Dave Edwards, right, GSP Airport President/CEO and Scott Carr, VP/Commercial Business and Properties, are deciding where the ticket counter will be set before passengers head to the TSA centralized screening checkpoint behind them.
Passengers departing on B screen flights Tuesday will go up the escalator/stairs to the concourse.
While the Grand Hall is under construction passengers will be steered to the right and to their departing gates.
It will be the first time passengers will experience the new centralized screening area that is a vital part of the $125 million Terminal Improvement Project (Wingspan).
“What will happen (Tuesday) is those passengers departing on the B screen will come up the escalators, and this is the path they will follow to get to the centralized screening area,” said Rosylin Weston, VP of Communications for GSP.
Passengers’ tickets will be checked on the second floor, and they will walk to the screening lines. After the TSA checkpoint, passengers will briefly enter the Grand Hall, still under construction, but stanchions will steer passengers safely the rest of the way to their gates.
“I think this is another key milestone and being able to get this open by the end of the week is critical for us,” said Dave Edwards, CEO/President of the GSP Airport District.
Edwards and other members of the executive staff were overseeing Monday’s transition. “Then to follow one step after that will be the Grand Hall, and get all the concessions in there, and all the little pieces will fall into place.
“This is major hurdle in order to continue with the project forward,” Edwards said. “So getting this done, I can feel like now, once this opens up, we are headed towards the finish line.”
The centralized process is a three-day job, said Weston.
“Starting 6:30 tonight we will start transitioning the equipment for these screenings and that process will take all night, said Weston. “So by 4 a.m. tomorrow the equipment on the B screen will be in place for those passengers going out on those early morning flights.”
“And tomorrow (Tuesday) night we will start the same concept for the A screen and transition to that side,” Weston said. “By the time we get to Wednesday the centralized screening checkpoint will have been completed.”
Weston gave media a walk-through Monday to forward the message that change was coming Tuesday for those making early flights.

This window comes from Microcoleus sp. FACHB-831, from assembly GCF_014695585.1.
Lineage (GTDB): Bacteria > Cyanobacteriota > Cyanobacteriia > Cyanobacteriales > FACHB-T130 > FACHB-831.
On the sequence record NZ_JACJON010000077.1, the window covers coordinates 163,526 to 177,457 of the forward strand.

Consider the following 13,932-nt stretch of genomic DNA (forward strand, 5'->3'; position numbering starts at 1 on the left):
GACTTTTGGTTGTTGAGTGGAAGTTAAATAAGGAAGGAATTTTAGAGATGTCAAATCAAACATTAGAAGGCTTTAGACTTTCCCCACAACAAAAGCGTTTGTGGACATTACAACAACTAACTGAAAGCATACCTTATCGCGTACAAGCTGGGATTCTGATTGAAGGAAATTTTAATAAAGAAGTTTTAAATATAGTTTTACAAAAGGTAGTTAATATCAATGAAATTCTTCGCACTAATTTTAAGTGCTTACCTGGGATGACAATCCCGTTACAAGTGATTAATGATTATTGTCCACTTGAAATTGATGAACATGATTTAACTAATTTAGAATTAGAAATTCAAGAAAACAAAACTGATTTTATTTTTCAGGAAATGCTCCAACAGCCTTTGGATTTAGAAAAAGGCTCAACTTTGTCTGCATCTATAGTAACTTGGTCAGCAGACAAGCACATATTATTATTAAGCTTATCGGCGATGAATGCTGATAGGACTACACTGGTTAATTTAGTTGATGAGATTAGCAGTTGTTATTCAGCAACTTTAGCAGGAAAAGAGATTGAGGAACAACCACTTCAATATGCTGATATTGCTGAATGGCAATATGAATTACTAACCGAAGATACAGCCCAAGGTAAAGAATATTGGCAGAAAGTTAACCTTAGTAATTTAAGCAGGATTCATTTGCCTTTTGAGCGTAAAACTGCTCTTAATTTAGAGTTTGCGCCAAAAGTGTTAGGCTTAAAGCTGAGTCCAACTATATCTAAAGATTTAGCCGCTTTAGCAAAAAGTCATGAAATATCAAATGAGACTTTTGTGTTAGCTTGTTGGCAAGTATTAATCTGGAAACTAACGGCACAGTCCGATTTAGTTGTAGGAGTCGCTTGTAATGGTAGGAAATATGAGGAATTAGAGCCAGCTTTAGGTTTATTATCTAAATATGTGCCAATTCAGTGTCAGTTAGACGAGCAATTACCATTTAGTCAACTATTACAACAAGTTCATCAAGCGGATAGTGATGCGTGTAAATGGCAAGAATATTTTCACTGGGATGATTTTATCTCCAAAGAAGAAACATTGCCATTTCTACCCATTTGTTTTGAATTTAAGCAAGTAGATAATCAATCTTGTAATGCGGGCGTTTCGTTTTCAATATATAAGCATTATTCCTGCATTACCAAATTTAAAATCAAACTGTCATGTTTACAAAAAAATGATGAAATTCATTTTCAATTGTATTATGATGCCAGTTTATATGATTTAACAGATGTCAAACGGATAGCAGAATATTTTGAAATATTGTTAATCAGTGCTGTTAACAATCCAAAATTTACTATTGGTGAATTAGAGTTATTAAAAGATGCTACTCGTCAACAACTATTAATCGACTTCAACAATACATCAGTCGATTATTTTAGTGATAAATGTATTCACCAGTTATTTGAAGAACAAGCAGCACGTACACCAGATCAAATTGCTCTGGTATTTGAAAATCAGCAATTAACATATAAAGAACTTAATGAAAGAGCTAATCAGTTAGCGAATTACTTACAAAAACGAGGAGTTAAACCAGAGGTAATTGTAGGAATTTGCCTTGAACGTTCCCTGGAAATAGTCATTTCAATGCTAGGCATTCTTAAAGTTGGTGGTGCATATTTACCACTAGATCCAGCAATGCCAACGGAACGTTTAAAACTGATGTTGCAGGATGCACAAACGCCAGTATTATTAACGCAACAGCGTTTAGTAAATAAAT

“Part of reason we are doing this today is to give passengers a heads up,” Weston said. “Change scares people, so some people will come in and when they see there is change they are automatically cautioned, They move a little slower whether they have to or not because they don’t quite know where they are going even in an airport this size.”
Weston said GSP staff is expecting the process be a little more tentative in the beginning, but it also provides time to work out potential hiccups.
The centralized screening checkpoint eliminates separate concourse check-ins. That routinely led some passengers on one concourse discouraged they could not get screened on the other side.
“What the centralized screening checkpoint will be, is that it should expedite the screening process for all the passengers,” Weston said. “It will be a better utilization of TSA resources.”
The Grand Hall is the final piece to the four-year airport improvement plan. That will include new restaurants including local and national brands, vendors, commissioned art and an enhanced airside garden. Passengers will be able to roam in one concourse.
Precheck will not go into effect this week, Weston said. It will be 3-4 weeks to be operational. A separate pre-check line will be for individuals who are pre-check passengers.
Prechecks will not operate 24 hours a day, but during peak periods, Weston said. “Precheck passengers will be expedited in two lines,” Weston said.
All construction is scheduled to be completed in the fall with a grand opening tentatively scheduled in November.